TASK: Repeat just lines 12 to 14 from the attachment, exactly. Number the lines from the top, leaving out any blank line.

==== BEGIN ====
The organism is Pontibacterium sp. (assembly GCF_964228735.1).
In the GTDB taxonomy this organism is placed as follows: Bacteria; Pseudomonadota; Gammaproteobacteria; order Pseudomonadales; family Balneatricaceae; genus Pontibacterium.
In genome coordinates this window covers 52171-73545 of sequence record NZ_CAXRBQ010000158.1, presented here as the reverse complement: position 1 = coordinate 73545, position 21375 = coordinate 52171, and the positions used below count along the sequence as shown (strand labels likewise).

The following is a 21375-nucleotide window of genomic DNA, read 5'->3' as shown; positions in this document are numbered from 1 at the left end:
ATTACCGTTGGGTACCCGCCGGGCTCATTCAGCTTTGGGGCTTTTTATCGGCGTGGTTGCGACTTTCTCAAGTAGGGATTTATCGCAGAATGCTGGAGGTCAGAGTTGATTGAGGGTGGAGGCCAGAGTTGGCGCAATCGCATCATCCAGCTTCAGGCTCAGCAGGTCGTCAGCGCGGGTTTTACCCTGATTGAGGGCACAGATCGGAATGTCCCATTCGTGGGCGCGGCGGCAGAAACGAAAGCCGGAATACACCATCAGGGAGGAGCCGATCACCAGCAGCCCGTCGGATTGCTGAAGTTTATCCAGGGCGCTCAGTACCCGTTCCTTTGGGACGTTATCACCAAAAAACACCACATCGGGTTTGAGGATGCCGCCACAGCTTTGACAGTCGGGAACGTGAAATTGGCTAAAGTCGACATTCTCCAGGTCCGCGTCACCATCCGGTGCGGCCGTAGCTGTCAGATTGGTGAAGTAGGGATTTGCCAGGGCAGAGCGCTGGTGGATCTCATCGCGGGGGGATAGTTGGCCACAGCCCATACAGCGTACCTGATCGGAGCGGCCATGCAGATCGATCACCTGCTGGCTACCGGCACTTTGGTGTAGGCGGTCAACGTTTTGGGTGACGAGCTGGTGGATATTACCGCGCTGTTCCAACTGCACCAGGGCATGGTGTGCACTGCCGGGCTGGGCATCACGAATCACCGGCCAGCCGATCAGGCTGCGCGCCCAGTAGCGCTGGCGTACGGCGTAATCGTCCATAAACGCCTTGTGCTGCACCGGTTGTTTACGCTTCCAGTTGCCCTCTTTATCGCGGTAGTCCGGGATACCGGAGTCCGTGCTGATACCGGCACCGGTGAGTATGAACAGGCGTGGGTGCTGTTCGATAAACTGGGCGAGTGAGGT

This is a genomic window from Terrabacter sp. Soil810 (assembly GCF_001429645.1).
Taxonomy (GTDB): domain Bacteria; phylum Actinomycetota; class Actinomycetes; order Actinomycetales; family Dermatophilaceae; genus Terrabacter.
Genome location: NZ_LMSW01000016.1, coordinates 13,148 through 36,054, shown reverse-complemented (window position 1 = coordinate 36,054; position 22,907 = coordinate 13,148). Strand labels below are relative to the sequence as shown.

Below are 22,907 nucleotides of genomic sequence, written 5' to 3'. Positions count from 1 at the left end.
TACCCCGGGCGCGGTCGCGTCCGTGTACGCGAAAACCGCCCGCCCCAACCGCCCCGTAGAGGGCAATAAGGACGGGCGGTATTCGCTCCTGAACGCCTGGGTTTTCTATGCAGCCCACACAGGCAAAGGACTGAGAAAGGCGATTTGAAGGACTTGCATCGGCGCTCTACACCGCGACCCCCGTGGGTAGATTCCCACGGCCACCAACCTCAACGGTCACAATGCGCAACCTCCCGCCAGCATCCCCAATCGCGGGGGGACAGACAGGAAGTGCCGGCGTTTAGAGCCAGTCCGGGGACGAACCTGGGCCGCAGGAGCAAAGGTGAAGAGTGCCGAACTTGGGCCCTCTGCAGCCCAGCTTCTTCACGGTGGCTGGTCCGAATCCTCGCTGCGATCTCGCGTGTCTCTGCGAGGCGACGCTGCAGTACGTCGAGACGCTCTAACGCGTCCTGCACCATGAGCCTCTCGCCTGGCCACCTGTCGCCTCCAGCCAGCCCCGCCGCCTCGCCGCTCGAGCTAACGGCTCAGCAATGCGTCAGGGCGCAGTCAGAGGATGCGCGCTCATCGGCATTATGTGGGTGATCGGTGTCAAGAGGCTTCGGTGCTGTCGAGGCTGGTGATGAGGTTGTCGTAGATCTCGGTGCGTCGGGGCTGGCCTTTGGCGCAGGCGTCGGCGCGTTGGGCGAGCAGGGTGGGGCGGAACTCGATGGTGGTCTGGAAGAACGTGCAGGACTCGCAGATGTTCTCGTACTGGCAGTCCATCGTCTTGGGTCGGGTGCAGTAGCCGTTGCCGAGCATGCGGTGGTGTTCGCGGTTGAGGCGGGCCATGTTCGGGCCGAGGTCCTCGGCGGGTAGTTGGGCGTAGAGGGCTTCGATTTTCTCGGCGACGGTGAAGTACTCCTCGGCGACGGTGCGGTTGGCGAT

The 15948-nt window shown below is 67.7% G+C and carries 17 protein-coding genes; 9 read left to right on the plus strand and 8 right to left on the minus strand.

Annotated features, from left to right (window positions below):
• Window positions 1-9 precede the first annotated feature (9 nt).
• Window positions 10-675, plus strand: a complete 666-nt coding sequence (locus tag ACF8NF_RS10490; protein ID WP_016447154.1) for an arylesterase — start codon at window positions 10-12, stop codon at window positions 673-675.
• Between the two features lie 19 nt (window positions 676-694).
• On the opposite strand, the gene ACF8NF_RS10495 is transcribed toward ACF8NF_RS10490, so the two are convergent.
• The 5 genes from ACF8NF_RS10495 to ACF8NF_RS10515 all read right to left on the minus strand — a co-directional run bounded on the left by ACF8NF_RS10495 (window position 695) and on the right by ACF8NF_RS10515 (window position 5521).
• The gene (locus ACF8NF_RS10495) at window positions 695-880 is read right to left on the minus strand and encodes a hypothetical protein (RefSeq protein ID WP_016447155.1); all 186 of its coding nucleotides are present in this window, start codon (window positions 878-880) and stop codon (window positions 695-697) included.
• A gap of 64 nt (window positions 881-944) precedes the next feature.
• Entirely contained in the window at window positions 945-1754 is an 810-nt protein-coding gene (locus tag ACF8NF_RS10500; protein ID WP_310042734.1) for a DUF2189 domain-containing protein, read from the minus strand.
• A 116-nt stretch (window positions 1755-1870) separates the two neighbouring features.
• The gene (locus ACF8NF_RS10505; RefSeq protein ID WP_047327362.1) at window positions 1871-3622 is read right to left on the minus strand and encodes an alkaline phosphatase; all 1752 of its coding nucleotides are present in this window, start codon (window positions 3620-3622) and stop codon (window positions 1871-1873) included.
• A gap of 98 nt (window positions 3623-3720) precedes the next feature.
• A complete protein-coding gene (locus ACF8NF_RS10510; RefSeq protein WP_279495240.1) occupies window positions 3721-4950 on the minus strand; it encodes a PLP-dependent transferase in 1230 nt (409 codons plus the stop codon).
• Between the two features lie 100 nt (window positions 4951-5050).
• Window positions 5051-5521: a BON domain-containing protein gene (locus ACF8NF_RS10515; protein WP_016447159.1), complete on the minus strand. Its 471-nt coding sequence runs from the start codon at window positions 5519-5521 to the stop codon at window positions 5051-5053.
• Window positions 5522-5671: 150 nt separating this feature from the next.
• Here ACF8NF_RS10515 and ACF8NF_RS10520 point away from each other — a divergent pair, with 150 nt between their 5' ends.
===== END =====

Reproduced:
Annotated features, from left to right (window positions below):
• Window positions 1-9 precede the first annotated feature (9 nt).
• Window positions 10-675, plus strand: a complete 666-nt coding sequence (locus tag ACF8NF_RS10490; protein ID WP_016447154.1) for an arylesterase — start codon at window positions 10-12, stop codon at window positions 673-675.